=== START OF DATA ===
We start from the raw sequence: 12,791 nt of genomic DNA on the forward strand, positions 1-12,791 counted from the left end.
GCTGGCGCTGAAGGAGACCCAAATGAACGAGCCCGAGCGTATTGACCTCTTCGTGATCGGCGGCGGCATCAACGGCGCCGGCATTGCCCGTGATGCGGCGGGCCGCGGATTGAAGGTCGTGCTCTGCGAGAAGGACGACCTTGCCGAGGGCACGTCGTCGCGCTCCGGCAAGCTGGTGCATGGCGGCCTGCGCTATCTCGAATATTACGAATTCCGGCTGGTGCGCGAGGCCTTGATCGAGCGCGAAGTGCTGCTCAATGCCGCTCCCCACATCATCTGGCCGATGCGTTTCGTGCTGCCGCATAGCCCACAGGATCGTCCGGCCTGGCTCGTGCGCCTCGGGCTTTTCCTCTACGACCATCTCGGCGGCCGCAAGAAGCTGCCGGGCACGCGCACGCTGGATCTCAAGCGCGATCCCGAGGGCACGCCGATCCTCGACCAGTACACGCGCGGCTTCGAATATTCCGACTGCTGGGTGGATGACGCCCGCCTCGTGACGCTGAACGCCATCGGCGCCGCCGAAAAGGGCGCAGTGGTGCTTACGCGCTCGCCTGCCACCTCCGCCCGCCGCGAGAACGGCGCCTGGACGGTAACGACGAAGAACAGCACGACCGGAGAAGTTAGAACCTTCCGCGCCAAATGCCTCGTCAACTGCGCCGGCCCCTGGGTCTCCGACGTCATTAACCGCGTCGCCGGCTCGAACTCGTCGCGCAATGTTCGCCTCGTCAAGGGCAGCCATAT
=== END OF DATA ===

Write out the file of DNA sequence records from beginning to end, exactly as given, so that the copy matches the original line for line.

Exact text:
We start from the raw sequence: 12,791 nt of genomic DNA on the forward strand, positions 1-12,791 counted from the left end.
GCTGGCGCTGAAGGAGACCCAAATGAACGAGCCCGAGCGTATTGACCTCTTCGTGATCGGCGGCGGCATCAACGGCGCCGGCATTGCCCGTGATGCGGCGGGCCGCGGATTGAAGGTCGTGCTCTGCGAGAAGGACGACCTTGCCGAGGGCACGTCGTCGCGCTCCGGCAAGCTGGTGCATGGCGGCCTGCGCTATCTCGAATATTACGAATTCCGGCTGGTGCGCGAGGCCTTGATCGAGCGCGAAGTGCTGCTCAATGCCGCTCCCCACATCATCTGGCCGATGCGTTTCGTGCTGCCGCATAGCCCACAGGATCGTCCGGCCTGGCTCGTGCGCCTCGGGCTTTTCCTCTACGACCATCTCGGCGGCCGCAAGAAGCTGCCGGGCACGCGCACGCTGGATCTCAAGCGCGATCCCGAGGGCACGCCGATCCTCGACCAGTACACGCGCGGCTTCGAATATTCCGACTGCTGGGTGGATGACGCCCGCCTCGTGACGCTGAACGCCATCGGCGCCGCCGAAAAGGGCGCAGTGGTGCTTACGCGCTCGCCTGCCACCTCCGCCCGCCGCGAGAACGGCGCCTGGACGGTAACGACGAAGAACAGCACGACCGGAGAAGTTAGAACCTTCCGCGCCAAATGCCTCGTCAACTGCGCCGGCCCCTGGGTCTCCGACGTCATTAACCGCGTCGCCGGCTCGAACTCGTCGCGCAATGTTCGCCTCGTCAAGGGCAGCCATAT